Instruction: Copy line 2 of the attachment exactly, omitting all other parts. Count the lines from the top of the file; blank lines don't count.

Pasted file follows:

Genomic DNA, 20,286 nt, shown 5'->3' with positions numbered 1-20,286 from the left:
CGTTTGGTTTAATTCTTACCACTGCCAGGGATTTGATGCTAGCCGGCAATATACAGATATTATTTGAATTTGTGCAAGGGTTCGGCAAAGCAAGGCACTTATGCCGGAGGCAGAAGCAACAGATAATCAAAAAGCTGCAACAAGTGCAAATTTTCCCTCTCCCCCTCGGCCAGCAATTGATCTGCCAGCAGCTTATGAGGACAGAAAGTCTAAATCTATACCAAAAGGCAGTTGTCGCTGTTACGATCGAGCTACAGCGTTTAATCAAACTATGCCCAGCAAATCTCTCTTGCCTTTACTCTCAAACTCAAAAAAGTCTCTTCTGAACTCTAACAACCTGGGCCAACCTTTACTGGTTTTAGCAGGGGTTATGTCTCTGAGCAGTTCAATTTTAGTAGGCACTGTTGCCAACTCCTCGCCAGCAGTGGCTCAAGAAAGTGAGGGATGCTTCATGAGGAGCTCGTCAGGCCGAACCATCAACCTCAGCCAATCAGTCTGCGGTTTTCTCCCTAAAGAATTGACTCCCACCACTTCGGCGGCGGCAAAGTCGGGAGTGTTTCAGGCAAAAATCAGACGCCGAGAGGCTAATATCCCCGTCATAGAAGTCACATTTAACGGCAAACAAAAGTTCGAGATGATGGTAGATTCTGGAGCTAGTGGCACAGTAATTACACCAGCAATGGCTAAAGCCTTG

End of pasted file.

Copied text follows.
CGTTTGGTTTAATTCTTACCACTGCCAGGGATTTGATGCTAGCCGGCAATATACAGATATTATTTGAATTTGTGCAAGGGTTCGGCAAAGCAAGGCACTTATGCCGGAGGCAGAAGCAACAGATAATCAAAAAGCTGCAACAAGTGCAAATTTTCCCTCTCCCCCTCGGCCAGCAATTGATCTGCCAGCAGCTTATGAGGACAGAAAGTCTAAATCTATACCAAAAGGCAGTTGTCGCTGTTACGATCGAGCTACAGCGTTTAATCAAACTATGCCCAGCAAATCTCTCTTGCCTTTACTCTCAAACTCAAAAAAGTCTCTTCTGAACTCTAACAACCTGGGCCAACCTTTACTGGTTTTAGCAGGGGTTATGTCTCTGAGCAGTTCAATTTTAGTAGGCACTGTTGCCAACTCCTCGCCAGCAGTGGCTCAAGAAAGTGAGGGATGCTTCATGAGGAGCTCGTCAGGCCGAACCATCAACCTCAGCCAATCAGTCTGCGGTTTTCTCCCTAAAGAATTGACTCCCACCACTTCGGCGGCGGCAAAGTCGGGAGTGTTTCAGGCAAAAATCAGACGCCGAGAGGCTAATATCCCCGTCATAGAAGTCACATTTAACGGCAAACAAAAGTTCGAGATGATGGTAGATTCTGGAGCTAGTGGCACAGTAATTACACCAGCAATGGCTAAAGCCTTG